The results of the 1983 Creem Readers’ Poll showed a great divide between the unwashed masses and the writers for the magazine. The top three albums as voted by the public – Van Halen’s “Diver Down,” The Who “It’s Hard,” and The Clash’s “Combat Rock” – were all positively sandblasted in the Record Review section of Creem. However, they all did well enough commercially to be embraced by the general public and hardcore fans of each act. The Rolling Stones, as always, swept the R&B categories, this time with a live single (“Going to a Go-Go”) and album (“Still Life”). Prince finished in 5th place in both R&B categories. Van Halen took the Boy Howdy! beercan for “Top Group” and Eddie V. took the “Best Guitarist” award. It wasn’t all love and kisses for Van Halen, they also topped the “Worst Group” Category and David Lee Roth cemented his status as “Most Pathetic of the Year.” Rick Johnson won the “Rock Critic of the Year” award for the third consecutive year. Comment from a reader, “I met Rick Johnson’s parents the other day. They seem to be a nice couple of guys.”
“Gabriel Goes Africa: Pete of the Jungle Shocks the Monkey,” by Don McLeese
“I Find Missing Persons,” by John Mendelssohn
“Britain’s Unity Rockers: The English Beat’s Soul Salvation!,” by John Neilson
“Worms on a String: Ric Ocasek Revisited,” by Michael Goldberg
“Where’s Your Head at Adam Ant,” by John Kordosh
“Tearstained Memories: Learning Lessons of Love from ABC,” by Toby Goldstein
Peter Garbriel gave a serious, thoughtful interview to Don McLeese, giving off no aura of being a pretentious, progressive rock artiste. McLeese was also impressed with Gabriel’s live show, a well-received event where the singer worked around equipment issues in the rock ‘n’ roll hotbed of Bloomington, Indiana.
John Mendelssohn interviewed Terry Bozzio of Missing Persons, who he named “the nicest guy in show business.” Mendelssohn was less impressed by Dale Bozzio “whose own musical expertise extends no farther than the second or third page of Lene Lovich’s ‘How To Sing New Wave.’”
Dave Wakeling of The English Beat talked about political systems, socialism, racism, and the impact of the Beatles on mainstream society (among other topics!) in his interview with John Neilson. In a short interview with Michael Golberg, Ric Ocaskek was selling his solo album (“Beatitude”), complaining about being approached in public, pledging his allegiance to the Cars, and smoking too many cigarettes.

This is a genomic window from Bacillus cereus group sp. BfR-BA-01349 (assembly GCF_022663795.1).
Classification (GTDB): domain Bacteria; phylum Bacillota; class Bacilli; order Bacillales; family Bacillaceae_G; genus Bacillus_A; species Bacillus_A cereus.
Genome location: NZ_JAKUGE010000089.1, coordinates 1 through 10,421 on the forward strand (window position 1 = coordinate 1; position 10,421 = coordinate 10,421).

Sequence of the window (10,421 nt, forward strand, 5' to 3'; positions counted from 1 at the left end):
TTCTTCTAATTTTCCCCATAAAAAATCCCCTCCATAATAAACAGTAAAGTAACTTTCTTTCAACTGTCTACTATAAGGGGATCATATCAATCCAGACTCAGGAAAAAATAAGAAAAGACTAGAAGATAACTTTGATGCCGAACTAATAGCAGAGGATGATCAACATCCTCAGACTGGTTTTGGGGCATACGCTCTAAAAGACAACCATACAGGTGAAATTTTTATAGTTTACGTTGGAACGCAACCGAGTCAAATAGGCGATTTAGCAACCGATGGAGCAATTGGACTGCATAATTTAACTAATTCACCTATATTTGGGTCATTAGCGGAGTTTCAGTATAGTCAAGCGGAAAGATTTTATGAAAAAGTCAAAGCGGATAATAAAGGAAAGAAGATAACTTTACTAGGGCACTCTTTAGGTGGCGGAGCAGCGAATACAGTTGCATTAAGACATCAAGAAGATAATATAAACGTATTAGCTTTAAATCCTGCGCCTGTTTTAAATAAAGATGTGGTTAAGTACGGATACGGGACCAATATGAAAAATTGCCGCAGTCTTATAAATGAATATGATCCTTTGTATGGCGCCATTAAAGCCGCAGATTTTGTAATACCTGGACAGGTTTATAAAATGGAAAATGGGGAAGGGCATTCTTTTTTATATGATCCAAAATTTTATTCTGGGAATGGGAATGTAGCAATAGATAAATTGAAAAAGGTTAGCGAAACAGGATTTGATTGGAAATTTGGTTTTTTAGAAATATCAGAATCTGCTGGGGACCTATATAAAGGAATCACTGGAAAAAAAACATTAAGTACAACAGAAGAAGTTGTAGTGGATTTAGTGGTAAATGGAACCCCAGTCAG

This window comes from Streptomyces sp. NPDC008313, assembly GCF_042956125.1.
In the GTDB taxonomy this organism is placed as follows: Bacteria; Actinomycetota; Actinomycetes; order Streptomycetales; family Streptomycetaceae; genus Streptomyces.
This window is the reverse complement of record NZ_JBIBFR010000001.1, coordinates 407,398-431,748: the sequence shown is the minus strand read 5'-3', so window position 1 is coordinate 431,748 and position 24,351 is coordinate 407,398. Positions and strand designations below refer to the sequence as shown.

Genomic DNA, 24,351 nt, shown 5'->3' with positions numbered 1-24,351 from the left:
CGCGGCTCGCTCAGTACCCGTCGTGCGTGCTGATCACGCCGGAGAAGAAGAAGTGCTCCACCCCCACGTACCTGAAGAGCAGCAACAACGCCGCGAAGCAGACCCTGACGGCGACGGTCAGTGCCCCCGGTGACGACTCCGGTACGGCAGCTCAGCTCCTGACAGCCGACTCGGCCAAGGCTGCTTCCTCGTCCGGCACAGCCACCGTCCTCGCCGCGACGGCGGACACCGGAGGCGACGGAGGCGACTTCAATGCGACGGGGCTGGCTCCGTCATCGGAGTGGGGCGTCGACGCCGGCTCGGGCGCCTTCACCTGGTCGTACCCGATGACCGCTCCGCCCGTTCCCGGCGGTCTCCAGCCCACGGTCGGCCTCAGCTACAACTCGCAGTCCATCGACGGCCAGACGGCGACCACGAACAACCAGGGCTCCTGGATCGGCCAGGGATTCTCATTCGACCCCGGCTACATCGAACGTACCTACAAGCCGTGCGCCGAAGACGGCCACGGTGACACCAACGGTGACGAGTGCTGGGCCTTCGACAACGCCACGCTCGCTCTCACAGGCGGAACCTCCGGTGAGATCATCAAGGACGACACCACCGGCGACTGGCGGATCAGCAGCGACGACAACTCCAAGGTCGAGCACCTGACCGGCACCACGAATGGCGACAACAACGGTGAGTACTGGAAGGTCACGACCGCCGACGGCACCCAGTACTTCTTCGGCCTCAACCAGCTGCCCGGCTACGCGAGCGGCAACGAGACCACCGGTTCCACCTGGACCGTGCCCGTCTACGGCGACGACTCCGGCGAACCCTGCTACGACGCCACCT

Pretty boy Adam Ant was very focused on having success in America (“It’s the biggest market”), while touring and enjoying the MTV driven success of “Goody Two Shoes.” He was equally articulate and defensive (“I’m not very fond of my contemporaries in England”) in his interview with John Kordosh.
Martin Fry discussed his big ambitions for ABC and how tired he was of being compared to other U.K. acts in a fun interview with Toby Goldstein.
Robert Christgau on Toni Basil, “The only woman ever to offer to take it up the ass on Top 40 radio…”.
Angry Anderson of Rose Tattoo, “Australia is very, very stunted…they are very conservative. The biggest selling commodity in Australia is mediocrity.”
Peter Gabriel, “My normal attitude is to try to make the music that most excites me, and then put on the businessman’s hat and try to flog the hell out of it.”
Peter Gabriel, “Historically, music is based on theft.”
Terry Bozzio, “We are calculating in our approach to the business end of things.”
Dave Wakeling, “So that was how we ended up being at all connected with ska – we wanted punk and reggae and ended up with a fast reggae beat. Ska wasn’t really one of our major influences.”
Ric Ocasek, “I was looking at the hardcore scene, in a way, and I was watching these guys dancing with themselves and slam dancing and beating each other up and I was thinking, ‘My god, how far do we have to go to get noticed?’”
Adam Ant, “I think good entertainment is escapist.”
Adam Ant, “I prefer someone like Gene Vincent or early Elvis Presley to the stuff I see now.”
Toby Goldstein, “Martin Fry, author of 95% of ABC’s first-person lyrics, would find it the ultimate flattery for a song like ‘Poison Arrow’ to be quoted in hate letters, love letters and other angst-laden missives. The idea of a song like that incisive, painfully sincere tune recalling emotion-choked episodes in listeners’ lives is immensely appealing to him.”
Martin Fry, “I’d like our songs to be larger than life, to be grotesque and glamorous.”
Martin Fry, “We get painted in a corner alongside not only the Human League but Soft Cell, and those atrocious nitwits, A Flock of Seagulls, and second-rate, second-division acts like Billy Idol and Talk Talk.”
Summary: It’s an interesting contrast that the readers were still focused on more traditional guitar rock bands and the features in this issue included ABC, the English Beat, Adam Ant, and Missing Persons.
Latest price on eBay: $9.99 to “Buy It Now.”
Creem – America’s Only Rock ‘n’ Roll Magazine, Reviewed Issue By Issue – March 1986 (Volume 17, Number 7)
You can definitely see Creem’s change of direction
US Top Ten Albums Tracking 3-17-23 – 3-23-23
Morgan will be pulling off singles for at least the next year
Press Releases For March, Here Are The Artists
A cold and nonchalant delivery for a song that rocks hard
Going Steady: New Singles 3-24-23 – 3-30-23 Reviewed
essence of a certain American masculinity
Creem – America’s Only Rock ‘n’ Roll Magazine, Reviewed Issue By Issue – February 1986 (Volume 17, Number 6)
the perceived threat to authority is more class-based than generational
L. A. Burning, West Coast Concert Picks March 27th To April 2nd
Depeche Mode are at the Kia Forum
Sneak Peaks: Upcoming Album Releases 3-31-23 – 4-6-23
he left Griselda so he has a lot to prove…
UK Top 10 Singles 3-24-23 – 3-30-23
the longest running at the top this decade with ten weeks
UK Top 10 Albums 3-24-23 – 3-30-23
the worst greatest hits ever